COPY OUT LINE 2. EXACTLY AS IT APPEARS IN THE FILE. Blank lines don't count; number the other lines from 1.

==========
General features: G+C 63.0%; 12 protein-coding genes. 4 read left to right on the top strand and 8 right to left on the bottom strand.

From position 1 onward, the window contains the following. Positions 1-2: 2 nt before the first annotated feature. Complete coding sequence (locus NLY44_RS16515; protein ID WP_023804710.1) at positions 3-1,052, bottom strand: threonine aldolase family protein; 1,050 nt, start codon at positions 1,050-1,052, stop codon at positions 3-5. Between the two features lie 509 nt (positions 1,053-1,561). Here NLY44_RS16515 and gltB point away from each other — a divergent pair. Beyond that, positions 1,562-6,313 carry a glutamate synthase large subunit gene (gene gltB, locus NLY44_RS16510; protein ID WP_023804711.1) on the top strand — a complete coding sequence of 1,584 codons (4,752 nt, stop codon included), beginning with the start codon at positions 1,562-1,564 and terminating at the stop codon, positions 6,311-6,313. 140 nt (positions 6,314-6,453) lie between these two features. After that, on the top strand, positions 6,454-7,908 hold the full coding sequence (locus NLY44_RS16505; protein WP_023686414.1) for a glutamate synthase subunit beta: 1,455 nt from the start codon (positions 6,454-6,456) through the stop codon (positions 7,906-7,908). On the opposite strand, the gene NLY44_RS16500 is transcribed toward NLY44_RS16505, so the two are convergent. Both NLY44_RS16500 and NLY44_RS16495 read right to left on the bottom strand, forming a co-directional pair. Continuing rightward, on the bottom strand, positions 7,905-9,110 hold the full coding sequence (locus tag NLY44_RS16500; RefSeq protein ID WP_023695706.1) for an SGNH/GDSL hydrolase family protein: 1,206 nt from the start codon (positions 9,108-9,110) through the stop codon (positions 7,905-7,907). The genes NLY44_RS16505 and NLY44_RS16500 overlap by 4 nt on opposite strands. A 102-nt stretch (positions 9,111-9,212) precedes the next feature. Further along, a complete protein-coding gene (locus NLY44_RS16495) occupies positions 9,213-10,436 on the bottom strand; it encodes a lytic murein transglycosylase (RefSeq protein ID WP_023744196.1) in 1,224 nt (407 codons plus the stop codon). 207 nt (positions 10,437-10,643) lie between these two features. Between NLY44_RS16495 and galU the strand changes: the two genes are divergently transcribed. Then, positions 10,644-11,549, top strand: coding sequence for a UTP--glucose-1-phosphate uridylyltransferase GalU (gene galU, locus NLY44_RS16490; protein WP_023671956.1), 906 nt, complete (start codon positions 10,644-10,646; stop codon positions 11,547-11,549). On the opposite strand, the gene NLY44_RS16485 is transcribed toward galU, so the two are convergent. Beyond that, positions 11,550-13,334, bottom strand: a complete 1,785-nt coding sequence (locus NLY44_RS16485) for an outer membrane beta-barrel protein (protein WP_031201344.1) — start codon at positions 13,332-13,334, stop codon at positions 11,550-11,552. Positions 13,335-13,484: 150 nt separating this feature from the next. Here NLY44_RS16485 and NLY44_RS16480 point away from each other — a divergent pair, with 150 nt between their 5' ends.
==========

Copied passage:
From position 1 onward, the window contains the following. Positions 1-2: 2 nt before the first annotated feature. Complete coding sequence (locus NLY44_RS16515; protein ID WP_023804710.1) at positions 3-1,052, bottom strand: threonine aldolase family protein; 1,050 nt, start codon at positions 1,050-1,052, stop codon at positions 3-5. Between the two features lie 509 nt (positions 1,053-1,561). Here NLY44_RS16515 and gltB point away from each other — a divergent pair. Beyond that, positions 1,562-6,313 carry a glutamate synthase large subunit gene (gene gltB, locus NLY44_RS16510; protein ID WP_023804711.1) on the top strand — a complete coding sequence of 1,584 codons (4,752 nt, stop codon included), beginning with the start codon at positions 1,562-1,564 and terminating at the stop codon, positions 6,311-6,313. 140 nt (positions 6,314-6,453) lie between these two features. After that, on the top strand, positions 6,454-7,908 hold the full coding sequence (locus NLY44_RS16505; protein WP_023686414.1) for a glutamate synthase subunit beta: 1,455 nt from the start codon (positions 6,454-6,456) through the stop codon (positions 7,906-7,908). On the opposite strand, the gene NLY44_RS16500 is transcribed toward NLY44_RS16505, so the two are convergent. Both NLY44_RS16500 and NLY44_RS16495 read right to left on the bottom strand, forming a co-directional pair. Continuing rightward, on the bottom strand, positions 7,905-9,110 hold the full coding sequence (locus tag NLY44_RS16500; RefSeq protein ID WP_023695706.1) for an SGNH/GDSL hydrolase family protein: 1,206 nt from the start codon (positions 9,108-9,110) through the stop codon (positions 7,905-7,907). The genes NLY44_RS16505 and NLY44_RS16500 overlap by 4 nt on opposite strands. A 102-nt stretch (positions 9,111-9,212) precedes the next feature. Further along, a complete protein-coding gene (locus NLY44_RS16495) occupies positions 9,213-10,436 on the bottom strand; it encodes a lytic murein transglycosylase (RefSeq protein ID WP_023744196.1) in 1,224 nt (407 codons plus the stop codon). 207 nt (positions 10,437-10,643) lie between these two features. Between NLY44_RS16495 and galU the strand changes: the two genes are divergently transcribed. Then, positions 10,644-11,549, top strand: coding sequence for a UTP--glucose-1-phosphate uridylyltransferase GalU (gene galU, locus NLY44_RS16490; protein WP_023671956.1), 906 nt, complete (start codon positions 10,644-10,646; stop codon positions 11,547-11,549). On the opposite strand, the gene NLY44_RS16485 is transcribed toward galU, so the two are convergent. Beyond that, positions 11,550-13,334, bottom strand: a complete 1,785-nt coding sequence (locus NLY44_RS16485) for an outer membrane beta-barrel protein (protein WP_031201344.1) — start codon at positions 13,332-13,334, stop codon at positions 11,550-11,552. Positions 13,335-13,484: 150 nt separating this feature from the next. Here NLY44_RS16485 and NLY44_RS16480 point away from each other — a divergent pair, with 150 nt between their 5' ends.